Influences From beyond Europe takes us on a journey through foreign design objects deriving from the 19th century. In Victorian Britain retailers traded an array of imported good from Asia, and the Islamic world. Between 1840-1900 the British Empire was expanding and as a result of this trade amongst China, India, Japan, the Islamic world and Southern Spain steadily improved. Due to factors such as the industrial revolution photographers could now experience these other cultures truthfully. This was a chance for designers to break free from the traditional British style that had dominated the 18th and 19th century previously. Despite Britain leaping forward in time with technology, countries such as Asia and the Islamic world were ahead with the appearances of their stimulating use of colour and pattern.
The Victoria and Albert museum was originally the South Kensington Museum in which Queen Vitoria and Prince Albert introduced items that remained from the notorious Great Exhibition of the Victorian era. The great Exhibition took place during the growth in sales whilst partially being the reason for it. Britain was the most powerful and important nation in the world.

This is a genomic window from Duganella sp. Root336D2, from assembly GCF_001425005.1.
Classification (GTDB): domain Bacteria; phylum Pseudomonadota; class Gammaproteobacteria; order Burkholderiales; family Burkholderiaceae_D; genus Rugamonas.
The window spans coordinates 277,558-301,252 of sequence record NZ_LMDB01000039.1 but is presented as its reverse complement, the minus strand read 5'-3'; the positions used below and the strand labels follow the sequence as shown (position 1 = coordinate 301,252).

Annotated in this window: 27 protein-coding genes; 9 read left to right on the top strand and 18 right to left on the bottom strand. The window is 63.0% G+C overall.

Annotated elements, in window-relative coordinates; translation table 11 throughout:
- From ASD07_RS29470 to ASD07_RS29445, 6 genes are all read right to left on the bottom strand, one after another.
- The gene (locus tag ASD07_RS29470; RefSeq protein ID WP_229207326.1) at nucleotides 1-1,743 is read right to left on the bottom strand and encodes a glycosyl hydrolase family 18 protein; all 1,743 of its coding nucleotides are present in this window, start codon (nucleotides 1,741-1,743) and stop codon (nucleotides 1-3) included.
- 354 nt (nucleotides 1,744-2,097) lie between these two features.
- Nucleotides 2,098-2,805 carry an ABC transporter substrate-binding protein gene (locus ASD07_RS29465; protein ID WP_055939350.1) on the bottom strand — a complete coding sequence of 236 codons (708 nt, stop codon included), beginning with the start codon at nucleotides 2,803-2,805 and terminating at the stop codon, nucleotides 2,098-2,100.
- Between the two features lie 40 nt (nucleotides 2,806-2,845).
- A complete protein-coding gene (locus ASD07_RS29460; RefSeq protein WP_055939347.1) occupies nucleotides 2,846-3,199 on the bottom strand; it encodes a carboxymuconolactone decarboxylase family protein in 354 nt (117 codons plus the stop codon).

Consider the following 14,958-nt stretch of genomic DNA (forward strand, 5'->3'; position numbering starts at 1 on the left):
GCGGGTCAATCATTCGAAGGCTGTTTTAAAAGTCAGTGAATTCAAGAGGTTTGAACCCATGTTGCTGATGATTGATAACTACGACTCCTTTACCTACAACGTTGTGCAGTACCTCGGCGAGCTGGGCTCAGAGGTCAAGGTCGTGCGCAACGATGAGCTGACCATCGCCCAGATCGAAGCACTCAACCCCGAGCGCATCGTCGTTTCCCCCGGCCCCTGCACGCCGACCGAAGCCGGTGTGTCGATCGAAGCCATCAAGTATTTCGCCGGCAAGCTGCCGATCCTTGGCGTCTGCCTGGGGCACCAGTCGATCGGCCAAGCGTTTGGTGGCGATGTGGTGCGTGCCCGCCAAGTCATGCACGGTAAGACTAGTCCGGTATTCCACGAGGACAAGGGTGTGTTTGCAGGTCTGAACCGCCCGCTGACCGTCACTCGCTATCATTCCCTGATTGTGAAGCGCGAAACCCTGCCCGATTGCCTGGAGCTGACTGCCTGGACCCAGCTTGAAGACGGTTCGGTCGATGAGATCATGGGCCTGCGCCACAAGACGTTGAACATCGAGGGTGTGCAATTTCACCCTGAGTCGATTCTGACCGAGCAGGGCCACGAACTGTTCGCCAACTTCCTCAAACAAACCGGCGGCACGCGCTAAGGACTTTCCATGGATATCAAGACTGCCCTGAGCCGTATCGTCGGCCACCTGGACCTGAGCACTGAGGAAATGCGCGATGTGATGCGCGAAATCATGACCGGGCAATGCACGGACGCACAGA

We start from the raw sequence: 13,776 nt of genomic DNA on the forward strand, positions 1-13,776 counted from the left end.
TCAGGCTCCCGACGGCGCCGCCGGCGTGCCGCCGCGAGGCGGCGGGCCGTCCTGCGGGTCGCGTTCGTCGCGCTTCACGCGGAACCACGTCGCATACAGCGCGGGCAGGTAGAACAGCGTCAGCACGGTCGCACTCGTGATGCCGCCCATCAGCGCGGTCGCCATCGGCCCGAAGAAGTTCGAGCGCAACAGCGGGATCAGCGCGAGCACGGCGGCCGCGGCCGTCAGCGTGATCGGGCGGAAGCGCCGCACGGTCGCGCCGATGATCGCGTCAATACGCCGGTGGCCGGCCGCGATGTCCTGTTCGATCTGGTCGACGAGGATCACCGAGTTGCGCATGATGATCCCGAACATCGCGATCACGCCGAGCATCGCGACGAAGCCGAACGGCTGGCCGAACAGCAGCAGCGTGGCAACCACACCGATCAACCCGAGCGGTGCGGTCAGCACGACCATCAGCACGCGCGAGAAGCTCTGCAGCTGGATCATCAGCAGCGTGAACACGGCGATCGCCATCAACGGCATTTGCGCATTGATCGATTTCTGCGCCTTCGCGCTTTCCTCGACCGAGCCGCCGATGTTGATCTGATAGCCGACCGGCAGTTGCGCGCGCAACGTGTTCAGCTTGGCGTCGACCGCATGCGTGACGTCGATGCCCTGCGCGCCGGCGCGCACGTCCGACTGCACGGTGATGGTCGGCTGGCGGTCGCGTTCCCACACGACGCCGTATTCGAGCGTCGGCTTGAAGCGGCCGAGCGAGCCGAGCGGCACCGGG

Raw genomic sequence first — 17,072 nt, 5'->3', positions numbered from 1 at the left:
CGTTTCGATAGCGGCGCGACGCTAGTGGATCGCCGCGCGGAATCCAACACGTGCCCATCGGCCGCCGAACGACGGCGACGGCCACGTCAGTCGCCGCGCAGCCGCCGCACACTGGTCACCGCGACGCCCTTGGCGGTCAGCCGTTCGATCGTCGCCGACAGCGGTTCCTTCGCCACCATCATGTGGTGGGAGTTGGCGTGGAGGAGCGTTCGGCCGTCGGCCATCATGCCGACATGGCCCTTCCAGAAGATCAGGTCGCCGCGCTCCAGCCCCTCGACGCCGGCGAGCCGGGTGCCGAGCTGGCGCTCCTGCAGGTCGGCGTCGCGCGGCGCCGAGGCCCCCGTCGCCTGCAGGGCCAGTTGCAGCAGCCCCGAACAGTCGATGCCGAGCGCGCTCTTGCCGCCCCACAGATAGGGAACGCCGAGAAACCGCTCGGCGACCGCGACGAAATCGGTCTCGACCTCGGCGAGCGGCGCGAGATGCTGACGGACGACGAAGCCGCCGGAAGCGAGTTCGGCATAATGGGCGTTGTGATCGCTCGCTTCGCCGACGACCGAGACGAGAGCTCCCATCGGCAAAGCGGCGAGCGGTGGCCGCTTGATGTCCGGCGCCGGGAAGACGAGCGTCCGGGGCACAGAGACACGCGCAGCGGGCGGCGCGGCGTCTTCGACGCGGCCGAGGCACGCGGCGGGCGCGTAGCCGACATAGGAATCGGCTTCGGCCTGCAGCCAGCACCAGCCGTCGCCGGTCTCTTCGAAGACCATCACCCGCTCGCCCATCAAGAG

A lot of these artistic principles taken by the British from abroad were displayed in the Japanese section from the Influences from Abroad exhibition. Although these displays were larger and contained more artifacts the feeling of the room is still as dark and depressing. If anything expectations might be that the display held in a larger room might feel more spacious and bright but it was quite the opposite. The Influences from Japan are held in a larger room the feels, unbelievably, even more confined than the constricted corridor containing a century worth of prominent design from three parts of the world.
Conversely the colour and lighting of the displays were clearly well thought through during the curation of the displays. Nevertheless this does not necessarily work to its benefit. There is the use of a gold wall within the Japanese display, representative of the rich colour and fabric that were used at the time. Correspondingly within the corridor made up of Asian and Islamic works presented and rich red solid red background, a colour that was not traditionally considered British at this time. These indulgent backgrounds multiplied with the darkness of the gallery perhaps detract from the decorative items that are displayed.
The main item that stood out from all the other exhibits was the Japanese inspired sideboard. this famous piece of furniture design with its geometric form and ebonized finish come from the designer, E.W Godwin’s study of Japanese artistic principles. Un-like the other items from Asia and the Islamic world the sideboard is strategically placed on a simple bamboo flooring, in front of a well-lit and modest plain white wall. This encourages that it lives up to its glory as all of these beautiful and exotic items should.